Then we would all sit among the piles of torn paper and scattered box lids and wonder what to do next. Snow was falling, kids were outside with new sleds and plastic saucers, raising shrill cries as they slid around in the street. I ventured out only to get pelted with a snowball from the neighbor’s kid, a lanky, overly tall pimple-faced rival for the girl I liked down the street. He always waited for me to brave the outside before landing an expertly delivered missile. He became a policeman when he grew up; I was glad for him.

Christmas was a sandbar in the midst of a desolate sea of winter-time school. We had a half-week of pure lassitude and could indulge ourselves in sentimental feelings and fleeting visions of what it would be like to get a new bike, or a model plane with a tiny, gas-powered engine to propel it. Only rich kids got such treasures.

My old Schwinn bike was in the basement with a flat tire, and a seat that could no longer be tightened down. I would haul it up anyway and go sliding around the icy streets. I had on my new socks, and a warm shirt, a scarf sent by my grandmother, who knitted it herself. I was happy. I would slow down when I came to Valerie’s house; she would be there at the window with her cup of tea. She would wave to me, and pull on her coat, and come out to talk briefly.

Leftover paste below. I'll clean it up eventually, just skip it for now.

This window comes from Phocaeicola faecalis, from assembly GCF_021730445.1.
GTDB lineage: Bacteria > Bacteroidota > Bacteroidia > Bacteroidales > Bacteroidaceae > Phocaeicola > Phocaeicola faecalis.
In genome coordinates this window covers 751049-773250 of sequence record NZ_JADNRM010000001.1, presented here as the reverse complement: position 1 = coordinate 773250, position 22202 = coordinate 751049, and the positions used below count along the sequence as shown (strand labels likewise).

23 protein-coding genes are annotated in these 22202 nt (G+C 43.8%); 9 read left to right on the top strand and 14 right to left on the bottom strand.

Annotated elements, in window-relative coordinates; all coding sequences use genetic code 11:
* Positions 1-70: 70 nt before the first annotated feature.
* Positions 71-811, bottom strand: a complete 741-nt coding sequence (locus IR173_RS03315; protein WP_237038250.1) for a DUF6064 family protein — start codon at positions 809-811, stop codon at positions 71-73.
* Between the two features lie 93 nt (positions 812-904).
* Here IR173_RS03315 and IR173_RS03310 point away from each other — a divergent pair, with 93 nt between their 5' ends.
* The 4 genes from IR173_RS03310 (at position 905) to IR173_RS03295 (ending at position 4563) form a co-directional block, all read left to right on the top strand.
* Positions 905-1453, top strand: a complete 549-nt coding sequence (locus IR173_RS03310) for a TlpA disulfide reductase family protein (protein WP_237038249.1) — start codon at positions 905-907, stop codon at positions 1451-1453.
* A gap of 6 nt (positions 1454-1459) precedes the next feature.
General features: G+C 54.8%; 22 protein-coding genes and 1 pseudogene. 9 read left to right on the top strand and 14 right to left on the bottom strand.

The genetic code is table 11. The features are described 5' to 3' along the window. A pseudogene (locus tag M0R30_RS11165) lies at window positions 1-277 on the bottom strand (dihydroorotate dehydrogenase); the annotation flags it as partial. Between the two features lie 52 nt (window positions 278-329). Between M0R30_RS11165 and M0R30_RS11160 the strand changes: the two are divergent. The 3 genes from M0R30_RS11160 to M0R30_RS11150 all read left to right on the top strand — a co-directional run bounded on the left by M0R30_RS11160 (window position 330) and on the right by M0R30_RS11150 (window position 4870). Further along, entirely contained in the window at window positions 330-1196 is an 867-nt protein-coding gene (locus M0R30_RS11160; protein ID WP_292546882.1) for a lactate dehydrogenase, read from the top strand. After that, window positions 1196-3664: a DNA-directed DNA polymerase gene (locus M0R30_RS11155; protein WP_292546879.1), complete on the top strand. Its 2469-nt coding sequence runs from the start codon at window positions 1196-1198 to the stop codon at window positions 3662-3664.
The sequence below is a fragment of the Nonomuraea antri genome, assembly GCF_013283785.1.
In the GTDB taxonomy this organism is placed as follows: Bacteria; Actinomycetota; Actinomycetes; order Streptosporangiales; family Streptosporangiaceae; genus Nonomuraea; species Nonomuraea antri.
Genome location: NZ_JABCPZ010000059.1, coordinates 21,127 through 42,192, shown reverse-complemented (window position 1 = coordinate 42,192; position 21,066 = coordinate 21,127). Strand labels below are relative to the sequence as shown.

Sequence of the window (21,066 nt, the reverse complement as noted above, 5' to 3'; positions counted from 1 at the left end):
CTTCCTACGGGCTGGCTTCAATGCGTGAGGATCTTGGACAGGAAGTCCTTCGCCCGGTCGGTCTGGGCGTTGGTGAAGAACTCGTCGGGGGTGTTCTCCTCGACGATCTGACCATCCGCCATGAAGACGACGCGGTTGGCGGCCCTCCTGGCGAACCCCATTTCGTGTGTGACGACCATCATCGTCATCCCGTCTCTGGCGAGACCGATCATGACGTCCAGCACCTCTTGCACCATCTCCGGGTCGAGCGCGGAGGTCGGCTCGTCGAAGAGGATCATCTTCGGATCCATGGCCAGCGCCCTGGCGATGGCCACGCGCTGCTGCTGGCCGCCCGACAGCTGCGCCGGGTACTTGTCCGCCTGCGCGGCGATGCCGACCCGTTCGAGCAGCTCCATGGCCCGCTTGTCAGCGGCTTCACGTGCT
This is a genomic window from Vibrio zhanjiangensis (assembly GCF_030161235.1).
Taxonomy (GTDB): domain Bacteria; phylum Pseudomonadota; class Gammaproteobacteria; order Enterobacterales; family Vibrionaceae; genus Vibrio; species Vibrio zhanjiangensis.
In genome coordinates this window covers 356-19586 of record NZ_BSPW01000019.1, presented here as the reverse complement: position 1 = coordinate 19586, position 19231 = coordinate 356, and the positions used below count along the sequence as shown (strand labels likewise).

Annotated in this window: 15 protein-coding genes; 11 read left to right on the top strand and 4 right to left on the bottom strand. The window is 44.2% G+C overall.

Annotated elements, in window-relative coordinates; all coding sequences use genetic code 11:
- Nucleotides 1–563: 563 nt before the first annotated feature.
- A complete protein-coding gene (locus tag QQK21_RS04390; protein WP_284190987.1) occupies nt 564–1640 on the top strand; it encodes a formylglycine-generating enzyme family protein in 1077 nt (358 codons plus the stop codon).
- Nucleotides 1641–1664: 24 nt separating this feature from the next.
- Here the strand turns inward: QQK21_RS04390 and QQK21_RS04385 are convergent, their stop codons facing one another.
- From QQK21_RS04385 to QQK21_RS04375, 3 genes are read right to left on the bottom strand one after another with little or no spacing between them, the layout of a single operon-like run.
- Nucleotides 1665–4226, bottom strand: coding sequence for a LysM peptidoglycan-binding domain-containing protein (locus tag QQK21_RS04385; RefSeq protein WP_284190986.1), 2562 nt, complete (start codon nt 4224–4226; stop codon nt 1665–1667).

The smoke from her breath always excited me. I knew it smelled like lilacs and that her whole body was a creation of spring and flowering fields, gardens just waking up to the sunshine.

 

The turkey was roasted all day long and was put up on the drain board to cool before we were summoned to the table. My mother’s stuffing was a magical confection of gizzards, kidneys, mushrooms, breading flavored with garlic and basil, and black olives. My tongue would savor it all and I would think of her mother growing up in sunny Sicily and working in the kitchen with all the other women of the household. They would be making pigs’ ears, and rolling out pie dough in clouds of flour. They would be stirring huge pots of tomato sauce and slicing onions, peeling fillets of anchovy from a jar dripping with olive oil, sorting through the herb bottles for sprigs of oregano and bay leaves.